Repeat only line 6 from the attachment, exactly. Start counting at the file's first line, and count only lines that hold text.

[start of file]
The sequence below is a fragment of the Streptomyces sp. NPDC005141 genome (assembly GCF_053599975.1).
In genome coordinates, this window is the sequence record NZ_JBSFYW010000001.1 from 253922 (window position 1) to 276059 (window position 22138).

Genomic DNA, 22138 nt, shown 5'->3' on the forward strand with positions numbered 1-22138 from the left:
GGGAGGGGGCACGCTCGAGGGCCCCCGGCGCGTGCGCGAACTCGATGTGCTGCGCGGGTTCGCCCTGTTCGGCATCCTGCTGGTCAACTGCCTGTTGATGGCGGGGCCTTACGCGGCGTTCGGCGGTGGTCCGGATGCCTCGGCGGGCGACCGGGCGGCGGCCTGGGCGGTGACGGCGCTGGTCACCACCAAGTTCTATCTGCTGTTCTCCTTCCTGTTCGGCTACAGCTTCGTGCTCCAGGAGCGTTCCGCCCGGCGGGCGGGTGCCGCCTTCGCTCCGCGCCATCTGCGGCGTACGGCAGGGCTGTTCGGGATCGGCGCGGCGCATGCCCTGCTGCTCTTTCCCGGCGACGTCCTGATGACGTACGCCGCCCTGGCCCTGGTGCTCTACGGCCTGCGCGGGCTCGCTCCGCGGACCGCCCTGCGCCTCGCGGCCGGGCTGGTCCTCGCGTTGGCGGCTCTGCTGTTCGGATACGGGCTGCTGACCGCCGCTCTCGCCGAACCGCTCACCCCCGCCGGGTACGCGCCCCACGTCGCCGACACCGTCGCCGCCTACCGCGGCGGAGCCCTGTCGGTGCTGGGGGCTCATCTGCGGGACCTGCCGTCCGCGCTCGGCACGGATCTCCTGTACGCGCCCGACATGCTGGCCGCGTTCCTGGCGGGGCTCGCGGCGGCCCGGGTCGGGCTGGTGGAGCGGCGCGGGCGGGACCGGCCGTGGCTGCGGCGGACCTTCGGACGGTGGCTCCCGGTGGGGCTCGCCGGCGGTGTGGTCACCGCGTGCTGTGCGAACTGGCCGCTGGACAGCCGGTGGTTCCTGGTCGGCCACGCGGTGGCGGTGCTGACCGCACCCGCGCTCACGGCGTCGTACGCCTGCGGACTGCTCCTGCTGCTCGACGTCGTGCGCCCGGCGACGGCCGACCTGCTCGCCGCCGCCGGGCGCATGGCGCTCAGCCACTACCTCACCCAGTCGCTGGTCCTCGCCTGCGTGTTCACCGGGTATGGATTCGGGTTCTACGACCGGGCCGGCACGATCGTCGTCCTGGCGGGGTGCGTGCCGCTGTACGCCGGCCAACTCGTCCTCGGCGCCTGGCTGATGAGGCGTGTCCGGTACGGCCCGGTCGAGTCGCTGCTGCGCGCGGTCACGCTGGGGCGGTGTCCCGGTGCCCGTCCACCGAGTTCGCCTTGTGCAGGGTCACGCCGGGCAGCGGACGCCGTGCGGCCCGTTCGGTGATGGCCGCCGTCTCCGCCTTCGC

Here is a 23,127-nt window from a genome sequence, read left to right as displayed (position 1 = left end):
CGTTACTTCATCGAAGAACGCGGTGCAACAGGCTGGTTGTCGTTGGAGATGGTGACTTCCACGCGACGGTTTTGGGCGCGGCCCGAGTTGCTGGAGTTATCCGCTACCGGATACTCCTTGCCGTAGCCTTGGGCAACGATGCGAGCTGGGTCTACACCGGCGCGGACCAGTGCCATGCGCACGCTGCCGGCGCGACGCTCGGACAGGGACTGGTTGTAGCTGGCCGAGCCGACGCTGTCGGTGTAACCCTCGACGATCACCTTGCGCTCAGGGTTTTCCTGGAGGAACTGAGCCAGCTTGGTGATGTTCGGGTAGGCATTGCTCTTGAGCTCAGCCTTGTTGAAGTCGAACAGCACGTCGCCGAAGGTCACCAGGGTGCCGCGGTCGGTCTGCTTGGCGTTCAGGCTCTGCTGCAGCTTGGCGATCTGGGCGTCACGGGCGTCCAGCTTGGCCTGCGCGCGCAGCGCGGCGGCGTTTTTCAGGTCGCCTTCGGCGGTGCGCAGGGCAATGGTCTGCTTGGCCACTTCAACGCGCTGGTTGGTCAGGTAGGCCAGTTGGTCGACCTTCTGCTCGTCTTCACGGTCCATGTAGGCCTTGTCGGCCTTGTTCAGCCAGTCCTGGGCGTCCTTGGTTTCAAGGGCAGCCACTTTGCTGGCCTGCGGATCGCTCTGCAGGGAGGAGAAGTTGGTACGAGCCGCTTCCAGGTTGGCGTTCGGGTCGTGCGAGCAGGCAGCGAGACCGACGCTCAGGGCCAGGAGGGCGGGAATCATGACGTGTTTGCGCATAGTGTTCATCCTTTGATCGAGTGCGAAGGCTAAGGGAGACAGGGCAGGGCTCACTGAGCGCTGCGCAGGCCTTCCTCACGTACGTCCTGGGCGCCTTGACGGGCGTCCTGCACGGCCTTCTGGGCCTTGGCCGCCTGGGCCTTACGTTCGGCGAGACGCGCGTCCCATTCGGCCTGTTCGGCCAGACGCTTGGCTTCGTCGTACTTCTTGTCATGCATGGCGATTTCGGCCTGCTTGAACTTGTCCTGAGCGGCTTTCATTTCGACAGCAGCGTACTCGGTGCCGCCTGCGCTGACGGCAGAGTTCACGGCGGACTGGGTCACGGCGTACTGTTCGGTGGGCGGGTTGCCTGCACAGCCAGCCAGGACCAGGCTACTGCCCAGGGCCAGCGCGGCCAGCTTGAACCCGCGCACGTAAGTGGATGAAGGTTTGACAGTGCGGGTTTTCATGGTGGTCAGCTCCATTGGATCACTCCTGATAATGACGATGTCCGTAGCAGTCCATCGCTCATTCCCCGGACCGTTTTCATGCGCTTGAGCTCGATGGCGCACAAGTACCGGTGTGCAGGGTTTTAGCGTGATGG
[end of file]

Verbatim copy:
CGTTACTTCATCGAAGAACGCGGTGCAACAGGCTGGTTGTCGTTGGAGATGGTGACTTCCACGCGACGGTTTTGGGCGCGGCCCGAGTTGCTGGAGTTATCCGCTACCGGATACTCCTTGCCGTAGCCTTGGGCAACGATGCGAGCTGGGTCTACACCGGCGCGGACCAGTGCCATGCGCACGCTGCCGGCGCGACGCTCGGACAGGGACTGGTTGTAGCTGGCCGAGCCGACGCTGTCGGTGTAACCCTCGACGATCACCTTGCGCTCAGGGTTTTCCTGGAGGAACTGAGCCAGCTTGGTGATGTTCGGGTAGGCATTGCTCTTGAGCTCAGCCTTGTTGAAGTCGAACAGCACGTCGCCGAAGGTCACCAGGGTGCCGCGGTCGGTCTGCTTGGCGTTCAGGCTCTGCTGCAGCTTGGCGATCTGGGCGTCACGGGCGTCCAGCTTGGCCTGCGCGCGCAGCGCGGCGGCGTTTTTCAGGTCGCCTTCGGCGGTGCGCAGGGCAATGGTCTGCTTGGCCACTTCAACGCGCTGGTTGGTCAGGTAGGCCAGTTGGTCGACCTTCTGCTCGTCTTCACGGTCCATGTAGGCCTTGTCGGCCTTGTTCAGCCAGTCCTGGGCGTCCTTGGTTTCAAGGGCAGCCACTTTGCTGGCCTGCGGATCGCTCTGCAGGGAGGAGAAGTTGGTACGAGCCGCTTCCAGGTTGGCGTTCGGGTCGTGCGAGCAGGCAGCGAGACCGACGCTCAGGGCCAGGAGGGCGGGAATCATGACGTGTTTGCGCATAGTGTTCATCCTTTGATCGAGTGCGAAGGCTAAGGGAGACAGGGCAGGGCTCACTGAGCGCTGCGCAGGCCTTCCTCACGTACGTCCTGGGCGCCTTGACGGGCGTCCTGCACGGCCTTCTGGGCCTTGGCCGCCTGGGCCTTACGTTCGGCGAGACGCGCGTCCCATTCGGCCTGTTCGGCCAGACGCTTGGCTTCGTCGTACTTCTTGTCATGCATGGCGATTTCGGCCTGCTTGAACTTGTCCTGAGCGGCTTTCATTTCGACAGCAGCGTACTCGGTGCCGCCTGCGCTGACGGCAGAGTTCACGGCGGACTGGGTCACGGCGTACTGTTCGGTGGGCGGGTTGCCTGCACAGCCAGCCAGGACCAGGCTACTGCCCAGGGCCAGCGCGGCCAGCTTGAACCCGCGCACGTAAGTGGATGAAGGTTTGACAGTGCGGGTTTTCATGGTGGTCAGCTCCATTGGATCACTCCTGATAATGACGATGTCCGTAGCAGTCCATCGCTCATTCCCCGGACCGTTTTCATGCGCTTGAGCTCGATGGCGCACAAGTACCGGTGTGCAGGGTTTTAGCGTGATGG